Update and Advice on delirium please

Hi everyone. I wrote a post about a month ago about my close friend who was in an induced coma with chronic pnuemonia and sepsis. I thought I would update you and also ask some more advice if that's ok. At 3weeks he had his breathing tube taken out of his mouth and had a tracheostomy fitted. He was then kept sedated for a further 5days or so. Once the sedation was stopped, ok he was confused sometimes but was able to communicate and it was like having him back with us. We got very good at lip reading. This lasted about a week. Monday just gone it's like someone has flipped a switch, he's laying still, although has developed a twitch/jerk, he is looking through us and not really responding, it looks like he's seeing things we are not. The doctor says they think he now has delirium. His chest is getting better although still on oxygen through his trachy and he is off kidney dialysis at the mo but his blood pressure has become raised, it's such a rollercoaster, it's 6 weeks on Monday. The end seems a long long way away, I know reading some of your posts this is still early days though. I know everyone is different but I just wondered what advice you would have for us as visitors while he is in this state, is there anything that could help, and also what experiences you may have had of this xx

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  • It took me eleven days to fully wake. Although I didn't suffer delirium as such, I was plagued by the most vivid and unpleasant dreams. My wife is convinced that all of these episodes occurred during this period. I would describe these dreams to be almost like an alternate reality ( they were that 'real'). Those dreams incorporated all of the people sitting around my bedside & those they talked about. Keep talking to him and reassuring him I guess...

  • Thanks Sepsur, I do keep talking and telling him he's in the hospital and try to be positive, I wondered if he would incorporate what I say into what he thinks/sees so also try to be careful what I say too. X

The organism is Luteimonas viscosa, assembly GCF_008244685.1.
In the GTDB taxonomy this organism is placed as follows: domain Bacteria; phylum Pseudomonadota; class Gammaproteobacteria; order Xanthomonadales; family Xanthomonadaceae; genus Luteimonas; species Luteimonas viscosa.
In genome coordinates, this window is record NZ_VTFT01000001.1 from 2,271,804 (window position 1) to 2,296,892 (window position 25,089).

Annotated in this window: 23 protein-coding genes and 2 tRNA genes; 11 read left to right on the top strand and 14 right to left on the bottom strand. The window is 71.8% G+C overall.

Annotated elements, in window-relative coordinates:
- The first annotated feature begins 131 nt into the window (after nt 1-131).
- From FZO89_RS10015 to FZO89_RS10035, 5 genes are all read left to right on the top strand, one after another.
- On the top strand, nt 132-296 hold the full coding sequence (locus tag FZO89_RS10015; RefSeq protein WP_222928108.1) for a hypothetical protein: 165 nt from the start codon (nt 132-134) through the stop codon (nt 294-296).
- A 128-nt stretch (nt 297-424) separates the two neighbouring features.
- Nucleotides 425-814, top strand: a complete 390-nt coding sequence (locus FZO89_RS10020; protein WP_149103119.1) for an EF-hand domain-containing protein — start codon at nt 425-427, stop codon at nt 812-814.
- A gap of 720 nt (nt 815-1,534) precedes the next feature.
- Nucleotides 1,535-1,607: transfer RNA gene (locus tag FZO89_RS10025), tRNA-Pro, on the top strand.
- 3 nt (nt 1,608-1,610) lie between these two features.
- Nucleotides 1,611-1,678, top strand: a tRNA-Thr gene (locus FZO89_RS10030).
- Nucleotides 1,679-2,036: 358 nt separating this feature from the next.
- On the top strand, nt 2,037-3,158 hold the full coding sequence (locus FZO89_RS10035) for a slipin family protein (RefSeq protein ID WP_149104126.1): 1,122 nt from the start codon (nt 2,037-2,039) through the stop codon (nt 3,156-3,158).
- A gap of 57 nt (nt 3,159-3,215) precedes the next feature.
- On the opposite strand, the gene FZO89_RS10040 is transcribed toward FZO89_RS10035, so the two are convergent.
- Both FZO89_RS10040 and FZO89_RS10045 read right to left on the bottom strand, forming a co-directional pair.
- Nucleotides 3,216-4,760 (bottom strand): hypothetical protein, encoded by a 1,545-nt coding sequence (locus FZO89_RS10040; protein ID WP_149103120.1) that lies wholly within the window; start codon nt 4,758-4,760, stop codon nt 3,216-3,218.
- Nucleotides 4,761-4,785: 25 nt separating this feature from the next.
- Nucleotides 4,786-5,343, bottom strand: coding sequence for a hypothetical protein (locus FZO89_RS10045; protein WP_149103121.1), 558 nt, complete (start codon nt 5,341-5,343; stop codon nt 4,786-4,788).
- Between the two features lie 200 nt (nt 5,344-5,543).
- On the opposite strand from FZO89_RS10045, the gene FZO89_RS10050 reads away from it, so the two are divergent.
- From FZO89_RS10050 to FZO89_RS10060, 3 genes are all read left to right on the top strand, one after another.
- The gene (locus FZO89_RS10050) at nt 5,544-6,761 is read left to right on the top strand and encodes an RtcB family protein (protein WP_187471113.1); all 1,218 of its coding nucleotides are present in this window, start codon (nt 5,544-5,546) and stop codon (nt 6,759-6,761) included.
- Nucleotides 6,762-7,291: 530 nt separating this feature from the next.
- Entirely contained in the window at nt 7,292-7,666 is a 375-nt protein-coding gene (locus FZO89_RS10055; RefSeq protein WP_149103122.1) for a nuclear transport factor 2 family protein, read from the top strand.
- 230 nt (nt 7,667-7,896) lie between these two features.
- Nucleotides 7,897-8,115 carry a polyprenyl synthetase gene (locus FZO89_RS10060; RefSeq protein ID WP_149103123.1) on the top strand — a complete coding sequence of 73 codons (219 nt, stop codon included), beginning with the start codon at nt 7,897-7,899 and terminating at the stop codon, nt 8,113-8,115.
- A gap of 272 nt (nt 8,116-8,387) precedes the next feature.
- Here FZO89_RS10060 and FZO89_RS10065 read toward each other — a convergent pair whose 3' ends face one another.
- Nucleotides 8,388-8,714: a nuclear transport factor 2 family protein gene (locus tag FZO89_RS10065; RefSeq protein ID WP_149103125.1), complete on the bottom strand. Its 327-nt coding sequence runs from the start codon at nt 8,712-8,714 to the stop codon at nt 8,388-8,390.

• Hi, I wish you and your friend the best of luck and he will pull through.

    In terms of advice, be as positive as you can and as upbeat as possible. The hallucinations that your friend is experiencing can be quite frightening and are difficult to understand. Talking positive and being positive will definitely help. Good luck.

  • Thanks for your reply RichardNeill, yes I read that they can be very frightening. I am generally a very positive person, thank goodness, as this is helping me through x

  • It can be very distressing for ICU patients, relatives and friends to see them like that, I can still remember so clearly even though it's nearly 7 years ago I was in ICU, seeing things that weren't there including the grim reaper walking around the ward & a train stopping outside the door, along with many other bizarre things, delirium can appear very frightening, ICUsteps have booklet supplement on delirium & intensive care that can be downloaded in PDF format for free from their website at icusteps.org/guide other guides are available are available from the website which will hopefully answers some of your concerns.

    Recovery can be a long process and for some it can be years with many obstacles along the way but with the right support most people make a good recovery.

  • Thankyou Luckyone, I will definitely have a look at those guides. I think it will be a long process for my friend but I hope for him being able to talk about it afterwards will help. I will definitely tell him about this site and how it helped me understand things. X

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